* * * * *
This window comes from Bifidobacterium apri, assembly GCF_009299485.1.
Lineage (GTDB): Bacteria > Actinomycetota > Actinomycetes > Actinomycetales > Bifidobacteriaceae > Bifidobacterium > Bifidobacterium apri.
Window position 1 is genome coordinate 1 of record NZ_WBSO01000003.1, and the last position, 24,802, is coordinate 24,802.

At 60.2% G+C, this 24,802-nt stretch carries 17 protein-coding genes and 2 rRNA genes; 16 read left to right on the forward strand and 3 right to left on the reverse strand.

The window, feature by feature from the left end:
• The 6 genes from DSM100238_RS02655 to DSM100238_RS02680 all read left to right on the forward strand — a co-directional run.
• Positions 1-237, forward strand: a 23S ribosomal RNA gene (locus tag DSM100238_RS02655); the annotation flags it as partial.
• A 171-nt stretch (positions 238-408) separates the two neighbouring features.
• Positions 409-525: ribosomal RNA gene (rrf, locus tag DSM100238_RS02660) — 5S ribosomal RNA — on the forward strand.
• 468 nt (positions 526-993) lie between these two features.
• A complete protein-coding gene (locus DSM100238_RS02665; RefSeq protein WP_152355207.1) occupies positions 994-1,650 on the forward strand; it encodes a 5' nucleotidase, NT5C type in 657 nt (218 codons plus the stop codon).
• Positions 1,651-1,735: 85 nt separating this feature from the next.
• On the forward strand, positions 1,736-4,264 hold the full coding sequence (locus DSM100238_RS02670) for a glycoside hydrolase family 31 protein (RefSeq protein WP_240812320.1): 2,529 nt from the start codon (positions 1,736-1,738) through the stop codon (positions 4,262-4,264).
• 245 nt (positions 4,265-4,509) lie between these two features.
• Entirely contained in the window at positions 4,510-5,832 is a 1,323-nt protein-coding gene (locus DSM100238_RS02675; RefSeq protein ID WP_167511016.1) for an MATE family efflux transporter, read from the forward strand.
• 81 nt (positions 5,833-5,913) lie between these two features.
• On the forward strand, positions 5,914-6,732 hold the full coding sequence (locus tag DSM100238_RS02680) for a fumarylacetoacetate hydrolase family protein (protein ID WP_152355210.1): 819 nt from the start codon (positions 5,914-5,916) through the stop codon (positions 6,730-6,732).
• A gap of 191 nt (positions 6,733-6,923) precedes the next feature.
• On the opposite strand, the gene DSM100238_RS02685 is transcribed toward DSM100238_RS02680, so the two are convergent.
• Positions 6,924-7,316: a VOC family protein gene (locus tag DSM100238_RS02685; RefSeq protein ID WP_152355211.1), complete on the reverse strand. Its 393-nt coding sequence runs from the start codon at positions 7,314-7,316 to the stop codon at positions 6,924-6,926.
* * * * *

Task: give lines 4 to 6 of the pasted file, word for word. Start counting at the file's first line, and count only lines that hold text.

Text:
At 60.2% G+C, this 24,802-nt stretch carries 17 protein-coding genes and 2 rRNA genes; 16 read left to right on the forward strand and 3 right to left on the reverse strand.

The window, feature by feature from the left end:
• The 6 genes from DSM100238_RS02655 to DSM100238_RS02680 all read left to right on the forward strand — a co-directional run.